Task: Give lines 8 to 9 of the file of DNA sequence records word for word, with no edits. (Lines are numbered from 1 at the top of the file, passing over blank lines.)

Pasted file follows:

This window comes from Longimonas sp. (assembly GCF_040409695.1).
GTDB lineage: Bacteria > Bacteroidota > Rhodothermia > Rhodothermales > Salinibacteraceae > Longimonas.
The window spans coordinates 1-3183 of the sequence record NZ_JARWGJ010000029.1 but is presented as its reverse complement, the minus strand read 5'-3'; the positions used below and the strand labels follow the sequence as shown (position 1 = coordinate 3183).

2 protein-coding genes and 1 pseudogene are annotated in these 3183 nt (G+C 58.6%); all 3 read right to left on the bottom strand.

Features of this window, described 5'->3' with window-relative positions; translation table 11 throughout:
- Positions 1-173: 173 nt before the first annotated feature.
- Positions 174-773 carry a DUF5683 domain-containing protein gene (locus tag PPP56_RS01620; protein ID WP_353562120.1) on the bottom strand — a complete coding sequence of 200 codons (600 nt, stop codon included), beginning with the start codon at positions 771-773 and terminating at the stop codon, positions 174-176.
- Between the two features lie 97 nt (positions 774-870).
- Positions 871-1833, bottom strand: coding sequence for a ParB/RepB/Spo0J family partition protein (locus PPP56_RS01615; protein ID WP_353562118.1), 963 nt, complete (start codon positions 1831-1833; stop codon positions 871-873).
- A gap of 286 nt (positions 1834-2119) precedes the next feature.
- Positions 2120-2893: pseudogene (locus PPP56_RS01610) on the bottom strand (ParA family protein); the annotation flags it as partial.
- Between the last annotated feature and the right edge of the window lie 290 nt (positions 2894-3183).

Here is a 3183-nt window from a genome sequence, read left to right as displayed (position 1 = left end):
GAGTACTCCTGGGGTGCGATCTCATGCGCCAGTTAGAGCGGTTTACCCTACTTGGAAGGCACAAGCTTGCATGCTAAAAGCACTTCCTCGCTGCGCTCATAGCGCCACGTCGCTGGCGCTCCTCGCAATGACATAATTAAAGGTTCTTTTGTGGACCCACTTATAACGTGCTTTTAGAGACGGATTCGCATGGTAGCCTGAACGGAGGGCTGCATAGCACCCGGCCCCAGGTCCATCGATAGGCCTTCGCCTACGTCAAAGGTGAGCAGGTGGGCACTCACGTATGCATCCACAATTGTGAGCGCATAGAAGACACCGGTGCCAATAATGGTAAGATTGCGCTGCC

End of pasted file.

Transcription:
- Between the two features lie 97 nt (positions 774-870).
- Positions 871-1833, bottom strand: coding sequence for a ParB/RepB/Spo0J family partition protein (locus PPP56_RS01615; protein ID WP_353562118.1), 963 nt, complete (start codon positions 1831-1833; stop codon positions 871-873).